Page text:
Thursday, April 17, 2014

Sanusi Lamido: Profiles in Morality and Politics By Adeolu Ademoyo

Published:

Adeolu Ademoyo

You can imagine my shock and surprise to see Mr. Sanusi Lamido Sanusi, the Governor of our Central Bank, in Madalla recently.  In case we have forgotten, Madalla was the site of the horrendous terror carnage initiated by Boko Haram last Christmas.  So was Mr. Sanusi in town to talk with financial institutions in Niger state to gauge the impact of Central Bank’s regulatory policies? What then was the Governor of Nigeria’s Central Bank (the equivalent of America’s Federal Reserve Bank, and England’s Bank of England) looking for in the middle of the Madalla rubble?


Before, his visit to the Madalla rubble, Mr. Sanusi had invited attention to himself by donating N500million to University of Benin and N100 million to the Kano State government to help alleviate the rubble and ruins left behind by the Boko Haram Horror.


Many people have criticized Mr. Sanusi for these missions. Typical of the Nigerian media critics, however, most of his critics and defenders miss the point by focusing narrowly on the person rather than the law and its process thus losing the holistic value of the debate.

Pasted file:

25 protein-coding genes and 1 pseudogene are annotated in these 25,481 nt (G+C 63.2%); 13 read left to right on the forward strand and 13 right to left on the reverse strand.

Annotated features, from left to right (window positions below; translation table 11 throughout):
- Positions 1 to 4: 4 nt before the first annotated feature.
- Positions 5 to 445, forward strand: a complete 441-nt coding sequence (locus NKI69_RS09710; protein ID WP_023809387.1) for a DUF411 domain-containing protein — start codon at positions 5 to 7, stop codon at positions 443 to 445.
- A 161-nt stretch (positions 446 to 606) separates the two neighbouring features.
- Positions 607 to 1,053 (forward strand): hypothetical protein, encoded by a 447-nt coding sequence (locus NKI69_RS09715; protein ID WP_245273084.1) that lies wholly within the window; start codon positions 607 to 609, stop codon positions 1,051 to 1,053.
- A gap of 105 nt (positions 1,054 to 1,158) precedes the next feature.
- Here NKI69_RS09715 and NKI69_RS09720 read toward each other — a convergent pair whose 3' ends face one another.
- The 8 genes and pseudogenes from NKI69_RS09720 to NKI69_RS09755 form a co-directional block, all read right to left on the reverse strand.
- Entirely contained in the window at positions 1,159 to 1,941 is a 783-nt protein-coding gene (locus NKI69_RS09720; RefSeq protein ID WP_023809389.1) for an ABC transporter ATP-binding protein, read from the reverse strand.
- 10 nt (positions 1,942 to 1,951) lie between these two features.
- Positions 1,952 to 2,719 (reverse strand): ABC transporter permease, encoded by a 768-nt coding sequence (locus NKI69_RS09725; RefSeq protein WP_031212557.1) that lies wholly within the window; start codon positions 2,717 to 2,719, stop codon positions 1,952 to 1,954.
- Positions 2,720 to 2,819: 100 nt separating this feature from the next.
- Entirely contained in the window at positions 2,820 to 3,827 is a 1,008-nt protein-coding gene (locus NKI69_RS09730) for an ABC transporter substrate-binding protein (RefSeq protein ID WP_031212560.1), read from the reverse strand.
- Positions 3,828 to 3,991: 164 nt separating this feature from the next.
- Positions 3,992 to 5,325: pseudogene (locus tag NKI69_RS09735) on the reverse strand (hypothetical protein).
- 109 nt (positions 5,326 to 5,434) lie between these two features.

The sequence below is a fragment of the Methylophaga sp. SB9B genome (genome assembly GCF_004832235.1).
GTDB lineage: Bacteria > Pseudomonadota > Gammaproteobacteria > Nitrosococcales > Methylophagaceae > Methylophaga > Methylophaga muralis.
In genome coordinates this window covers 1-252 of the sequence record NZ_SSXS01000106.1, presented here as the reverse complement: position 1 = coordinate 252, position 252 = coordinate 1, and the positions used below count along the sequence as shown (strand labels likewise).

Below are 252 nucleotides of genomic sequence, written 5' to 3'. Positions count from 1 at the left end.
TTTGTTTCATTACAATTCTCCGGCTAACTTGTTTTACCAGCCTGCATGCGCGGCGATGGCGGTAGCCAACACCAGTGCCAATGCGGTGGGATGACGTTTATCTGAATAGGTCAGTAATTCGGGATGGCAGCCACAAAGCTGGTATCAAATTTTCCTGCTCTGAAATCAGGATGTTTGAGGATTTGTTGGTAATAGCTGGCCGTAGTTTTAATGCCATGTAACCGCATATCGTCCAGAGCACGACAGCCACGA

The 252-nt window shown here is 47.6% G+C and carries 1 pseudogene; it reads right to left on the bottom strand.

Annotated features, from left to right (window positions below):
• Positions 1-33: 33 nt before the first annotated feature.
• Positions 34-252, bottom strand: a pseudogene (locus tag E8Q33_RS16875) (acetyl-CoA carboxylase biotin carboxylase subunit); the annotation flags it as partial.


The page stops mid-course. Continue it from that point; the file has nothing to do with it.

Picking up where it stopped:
Regarding the Kano donations, most of his critics attack Mr. Sanusi’s donation wrongly investing their concern on ethnicity, forgetting or oblivious of the fundamental fact that Mr. Sanusi has lately developed a public profile defined through a consistently generous appetite with public money. This then would be a better way to understand his huge generosity to University of Benin, before the Kano donation, in the first place.


Mr. Sanusi’s troop of apologists in fact correctly point to the selective amnesia of those who are picking and choosing from his register of generosity. His defenders argue: why forget Benin while pointing to Kano? This is correct. And this is what happens when you see the person and not the law and its process.


Brazenly too, Mr. Sanusi’s defenders are not using a law and process principle to defend him. They collapse abysmally into their opponents’ mode by relying on the person principle, knowing full well that if they rely on law and process, the total ramification of Mr. Sanusi’s unprofessional and unethical official conduct of will become so blatantly apparent.